Protest against Bush in Australia
Protests against the presence of George W. Bush in Australia continued in Sydney and are expected to continue to grow, leading up to the start of the Asia-Pacific Economic Cooperation (APEC) Forum in that city at the end of the week. The environmental organization Greenpeace participated in Wednesday’s demonstrations by erecting two ice sculptures of Bush and Australian Prime Minister John Howard, with the idea that they will melt in protest against the lack of action to counter global warming on the part of Australia and the United States. Environmentalists are criticizing the excessive utilization of fossil fuels by the industrialized countries, while Sydney and Washington refuse to ratify the Kyoto Protocol on the reduction of greenhouse gases.

Princess Diana death dossier 'disappears'
Tens of thousands of legal documents and photographs detailing the circumstances surrounding the death of Diana, Princess of Wales, have gone missing, according to a French newspaper. Just weeks before the opening of the high-profile inquest into her death, Le Figaro reported that a Parisian lawyer had been told a dossier more than a metre high has disappeared. Jean-Louis Pelletier, who represents a French paparazzi photographer, said his request for access to the case files had been turned down by the French courts, as the entire dossier could not be found. 'It's the first time I've seen anything like this. There are certainly files that disappear from time to time, but, in this particular case, it's not normal,' he said. 'All the more so since the case is still ongoing.'

Christine Ebersole's 9/11 Truth: 2+2=4
Two time Tony award winning actress and singer Christine Ebersole spoke exclusively to the Alex Jones show yesterday concerning her upcoming appearance at 9/11 truth events in New York on the sixth anniversary of the attacks, and how her life has changed since she pledged allegiance to the movement. Ebersole went public with her concerns over the undisputable holes in the official version of events surrounding the 9/11 attacks last year on the GCN radio network. She was a frequent guest on talk show The View during Rosie O'Donnell's tenure as presenter and was the first to start broaching the subject of 9/11 Truth in broadcasts watched by millions of ABC viewers. 'I really truly agonized over it because you stand on a precipice of silence and action' Ebersole stated.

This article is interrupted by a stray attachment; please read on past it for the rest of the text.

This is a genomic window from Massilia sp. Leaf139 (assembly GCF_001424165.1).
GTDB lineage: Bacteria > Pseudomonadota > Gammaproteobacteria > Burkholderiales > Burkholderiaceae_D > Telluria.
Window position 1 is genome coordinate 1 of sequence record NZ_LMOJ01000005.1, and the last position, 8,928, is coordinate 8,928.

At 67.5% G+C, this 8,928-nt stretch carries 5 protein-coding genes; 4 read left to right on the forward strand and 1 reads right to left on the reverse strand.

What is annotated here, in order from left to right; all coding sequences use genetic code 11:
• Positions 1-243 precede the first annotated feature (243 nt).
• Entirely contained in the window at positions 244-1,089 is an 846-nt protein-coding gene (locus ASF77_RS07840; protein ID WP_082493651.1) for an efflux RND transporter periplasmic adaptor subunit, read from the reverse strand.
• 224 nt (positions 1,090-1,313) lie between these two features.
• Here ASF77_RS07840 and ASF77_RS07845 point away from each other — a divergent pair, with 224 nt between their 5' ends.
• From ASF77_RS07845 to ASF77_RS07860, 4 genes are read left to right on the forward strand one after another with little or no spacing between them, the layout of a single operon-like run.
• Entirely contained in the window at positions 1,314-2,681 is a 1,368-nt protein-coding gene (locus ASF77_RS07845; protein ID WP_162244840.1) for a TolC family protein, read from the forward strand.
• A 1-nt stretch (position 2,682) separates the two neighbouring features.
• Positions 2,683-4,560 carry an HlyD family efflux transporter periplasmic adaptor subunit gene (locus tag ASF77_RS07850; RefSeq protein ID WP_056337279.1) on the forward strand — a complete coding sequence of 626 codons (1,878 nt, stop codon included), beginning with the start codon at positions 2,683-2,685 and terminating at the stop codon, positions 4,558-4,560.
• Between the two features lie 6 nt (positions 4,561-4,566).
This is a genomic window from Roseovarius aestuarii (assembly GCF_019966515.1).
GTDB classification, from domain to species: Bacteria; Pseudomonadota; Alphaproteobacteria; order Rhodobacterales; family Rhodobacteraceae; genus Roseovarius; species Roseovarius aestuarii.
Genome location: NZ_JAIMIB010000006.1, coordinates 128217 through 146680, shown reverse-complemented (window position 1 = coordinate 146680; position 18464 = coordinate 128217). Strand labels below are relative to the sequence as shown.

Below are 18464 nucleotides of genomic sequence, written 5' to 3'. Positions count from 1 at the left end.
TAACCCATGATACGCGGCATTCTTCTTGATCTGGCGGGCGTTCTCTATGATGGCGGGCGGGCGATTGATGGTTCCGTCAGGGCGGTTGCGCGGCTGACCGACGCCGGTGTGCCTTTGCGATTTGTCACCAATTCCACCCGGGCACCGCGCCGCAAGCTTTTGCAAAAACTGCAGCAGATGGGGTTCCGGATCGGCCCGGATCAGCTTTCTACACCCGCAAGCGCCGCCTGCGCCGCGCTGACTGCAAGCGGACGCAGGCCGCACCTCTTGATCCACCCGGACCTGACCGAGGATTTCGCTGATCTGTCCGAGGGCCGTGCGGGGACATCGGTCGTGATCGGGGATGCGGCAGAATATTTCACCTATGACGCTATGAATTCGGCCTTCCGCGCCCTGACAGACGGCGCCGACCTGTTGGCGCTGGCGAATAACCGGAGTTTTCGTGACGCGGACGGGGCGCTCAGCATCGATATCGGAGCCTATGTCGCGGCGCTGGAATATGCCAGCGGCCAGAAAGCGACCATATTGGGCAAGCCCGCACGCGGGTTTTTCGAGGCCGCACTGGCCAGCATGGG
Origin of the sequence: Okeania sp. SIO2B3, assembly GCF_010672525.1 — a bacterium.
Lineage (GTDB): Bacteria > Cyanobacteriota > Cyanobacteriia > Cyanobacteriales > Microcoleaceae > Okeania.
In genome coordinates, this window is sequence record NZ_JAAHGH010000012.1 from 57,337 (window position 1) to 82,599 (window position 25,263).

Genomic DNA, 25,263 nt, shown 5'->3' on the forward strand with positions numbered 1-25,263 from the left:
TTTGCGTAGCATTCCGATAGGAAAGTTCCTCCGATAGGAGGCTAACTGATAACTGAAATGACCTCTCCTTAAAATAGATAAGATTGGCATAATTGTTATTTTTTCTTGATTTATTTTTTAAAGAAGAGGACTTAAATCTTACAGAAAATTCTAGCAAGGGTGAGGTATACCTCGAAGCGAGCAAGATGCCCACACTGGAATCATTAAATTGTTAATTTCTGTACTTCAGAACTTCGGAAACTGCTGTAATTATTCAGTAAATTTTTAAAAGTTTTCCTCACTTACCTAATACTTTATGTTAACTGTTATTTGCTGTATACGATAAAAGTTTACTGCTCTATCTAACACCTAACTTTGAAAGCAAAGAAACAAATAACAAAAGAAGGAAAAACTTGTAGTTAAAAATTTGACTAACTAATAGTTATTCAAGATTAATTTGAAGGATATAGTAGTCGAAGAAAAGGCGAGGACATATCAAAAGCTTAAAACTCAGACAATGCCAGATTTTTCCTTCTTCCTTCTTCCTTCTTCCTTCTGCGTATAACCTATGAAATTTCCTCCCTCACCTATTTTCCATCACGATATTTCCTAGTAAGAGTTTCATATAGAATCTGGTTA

Israeli jets 'drop ammunition' in sortie over Syria
Syria was considering its response last night after an Israeli warplane violated Syrian air space and was accused of dropping ammunition inside the country. The incident, near the Turkish border on Wednesday, came just after midnight at a time when tensions are running high between the two neighbours. It prompted Syrian air defence units to open fire on the Israeli jets, Syrian officials said. The Israeli aircraft 'infiltrated Syrian air space through the northern border, coming from the direction of the Mediterranean, and headed towards northeastern territory, breaking the sound barrier,' said the official Syrian news agency, Sana. 'The Syrian Arab Republic warns the government of the Israeli enemy and reserves the right to respond according to what it sees fit.'

Libya to host Darfur peace talks
Rebels in Sudan and Darfur are to hold new peace talks with the Sudanese government, the UN and Khartoum have announced. The announcement came ahead of the expected deployment of a 26,000-strong peace force in Darfur as Ban Ki-moon, the UN secretary general, finished a three day visit to Sudan. Ban said on Thursday the talks would be held on October 27 in Libya under the mediation of Jan Eliasson, the UN Darfur envoy, and Salim Ahmed Salim, his African Union counterpart. 'I urge and expect all parties to respect their commitments to cease all hostilities immediately,' Ban said. The joint statement said the United Nations 'expresses the hope that parties will co-operate fully' with UN and African Union (AU) mediators. Eight rebel groups are expected to be invited to the talks but there was no immediate word from as to whether they would attend.

U.S. Navy 'Top Gun' Pilot Questions 9/11